Dick Johnson Becoming Confused On Halloween
One of the most heartbreaking sections of Dick Johnson is Dead takes place on Halloween night when Dick and Kirsten take her kids trick-or-treating around their New York City neighborhood. At one point, Dick gets tired and so Kirsten leaves him at a friend's house in front of the TV and comes back to get him later. Throughout this section, the documentary cuts to a dramatization of Dick sitting in an oddly lit and shaped living room while wearing the costume of a decapitated man. And although the set design work does a great job of illustrating the confusion of the moment, nothing compares to what comes next.
After Kirsten Johnson picks up her dad, they have a conversation in her van that feels like a mother talking to her son instead of a daughter talking to her father, and it's beyond heartbreaking. While talking to his daughter, Dick Johnson begins to say things like "I wouldn't know what I would have done" if Kirsten hadn't come back for him, and it seems like he just can't let it go.
Dick Johnson Going To California To See His College Crush
There is nothing quite like watching two senior citizens reunite after years apart, and that very thing happens about halfway through Dick Johnson is Dead following a rather downbeat doctor visit. With Kirsten Johnson, Dick goes to southern California to see Lolita Hirst, who is described on an on-screen graphic as his college crush. These two old friends cozy up next to one another on a couch, talk about life, their deceased spouses, and being okay with the prospect of death.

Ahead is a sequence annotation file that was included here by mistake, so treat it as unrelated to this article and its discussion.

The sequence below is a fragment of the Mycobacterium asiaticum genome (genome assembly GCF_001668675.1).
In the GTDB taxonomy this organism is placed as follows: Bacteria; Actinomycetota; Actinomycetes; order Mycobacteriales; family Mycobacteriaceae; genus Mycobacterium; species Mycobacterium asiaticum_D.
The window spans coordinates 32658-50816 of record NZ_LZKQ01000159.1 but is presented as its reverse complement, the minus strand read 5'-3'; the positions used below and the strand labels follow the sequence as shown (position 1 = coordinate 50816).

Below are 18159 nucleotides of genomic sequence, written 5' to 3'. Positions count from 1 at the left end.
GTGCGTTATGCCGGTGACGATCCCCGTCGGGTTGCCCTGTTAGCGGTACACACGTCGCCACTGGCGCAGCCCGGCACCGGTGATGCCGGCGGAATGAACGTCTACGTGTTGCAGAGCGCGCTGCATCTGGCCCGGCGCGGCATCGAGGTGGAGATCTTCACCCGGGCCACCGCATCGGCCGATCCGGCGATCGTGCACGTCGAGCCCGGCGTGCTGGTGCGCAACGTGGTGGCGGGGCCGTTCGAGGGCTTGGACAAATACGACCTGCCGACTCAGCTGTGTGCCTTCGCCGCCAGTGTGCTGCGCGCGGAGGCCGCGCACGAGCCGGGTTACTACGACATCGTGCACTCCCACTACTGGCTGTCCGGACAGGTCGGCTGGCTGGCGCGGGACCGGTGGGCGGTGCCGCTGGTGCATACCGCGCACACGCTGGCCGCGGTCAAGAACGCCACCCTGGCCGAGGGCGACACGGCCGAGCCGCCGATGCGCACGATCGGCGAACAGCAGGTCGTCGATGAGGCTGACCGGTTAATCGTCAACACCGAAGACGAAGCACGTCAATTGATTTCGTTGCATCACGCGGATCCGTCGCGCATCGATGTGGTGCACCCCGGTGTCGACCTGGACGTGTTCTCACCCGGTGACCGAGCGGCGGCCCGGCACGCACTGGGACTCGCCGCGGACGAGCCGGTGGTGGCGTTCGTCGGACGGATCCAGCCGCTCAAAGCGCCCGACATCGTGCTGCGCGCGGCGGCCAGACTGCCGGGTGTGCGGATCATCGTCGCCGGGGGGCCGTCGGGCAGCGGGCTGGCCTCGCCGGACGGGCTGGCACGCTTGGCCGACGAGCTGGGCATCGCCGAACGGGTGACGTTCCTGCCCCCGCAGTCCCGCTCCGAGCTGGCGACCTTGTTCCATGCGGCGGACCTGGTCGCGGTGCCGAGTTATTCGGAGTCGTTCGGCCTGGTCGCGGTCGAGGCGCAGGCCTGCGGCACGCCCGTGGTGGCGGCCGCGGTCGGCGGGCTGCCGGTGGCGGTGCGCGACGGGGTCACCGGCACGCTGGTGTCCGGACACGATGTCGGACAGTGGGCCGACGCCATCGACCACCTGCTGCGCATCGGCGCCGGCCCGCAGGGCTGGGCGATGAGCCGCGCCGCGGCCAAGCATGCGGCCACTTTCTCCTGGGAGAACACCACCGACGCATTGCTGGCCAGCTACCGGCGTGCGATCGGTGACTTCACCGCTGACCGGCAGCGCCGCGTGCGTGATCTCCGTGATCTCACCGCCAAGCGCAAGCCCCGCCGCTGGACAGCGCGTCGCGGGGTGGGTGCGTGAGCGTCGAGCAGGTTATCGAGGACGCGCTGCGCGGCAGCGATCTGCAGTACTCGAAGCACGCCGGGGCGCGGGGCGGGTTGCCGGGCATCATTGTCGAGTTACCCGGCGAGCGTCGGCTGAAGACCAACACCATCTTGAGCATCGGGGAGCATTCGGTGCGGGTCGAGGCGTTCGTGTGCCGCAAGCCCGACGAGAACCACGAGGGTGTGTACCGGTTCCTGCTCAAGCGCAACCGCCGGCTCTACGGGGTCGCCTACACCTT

The scene is fairly short (no longer than a few minutes), but it remains one of the brightest of the bunch and reminds me of visiting my grandfather in his nursing home and seeing him interact with all of his friends in the dining room or in the linoleum-floored hallways. And despite Dick Johnson's deteriorating mental capacity, at this moment, he is his old self once again.
Dick Johnson Reacting To His Daughter Going Away On A Trip
And then there's the scene that takes place the night before Kirsten Johnson is set to go on a trip to Israel, leaving her father behind with a caretaker. At one point during their conversation, Dick tells his daughter that he is like a little brother who needs her to take care of him before breaking down in tears as they share a long embrace. It's a brief, yet powerful moment that shows how much their relationship has changed over the years and how Dick is now the one who needs to be taken care of instead of the other way around.
These are just a few of the heartwarming and heartbreaking moments from Dick Johnson is Dead (opens in new tab), and there are many, many more to take in when you watch the Netflix documentary for yourself. With fake funerals, dance numbers in heaven with a very handsome Jesus, and some of the most ridiculous death scenes you'll see in a documentary, this little gem is really something to take in.
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Philip grew up in Louisiana (not New Orleans) before moving to St. Louis after graduating from Louisiana State University-Shreveport. When he's not writing about movies or television, Philip can be found being chased by his three kids, telling his dogs to stop yelling at the mailman, or yelling about professional wrestling to his wife. If the stars properly align, he will talk about For Love Of The Game being the best baseball movie of all time.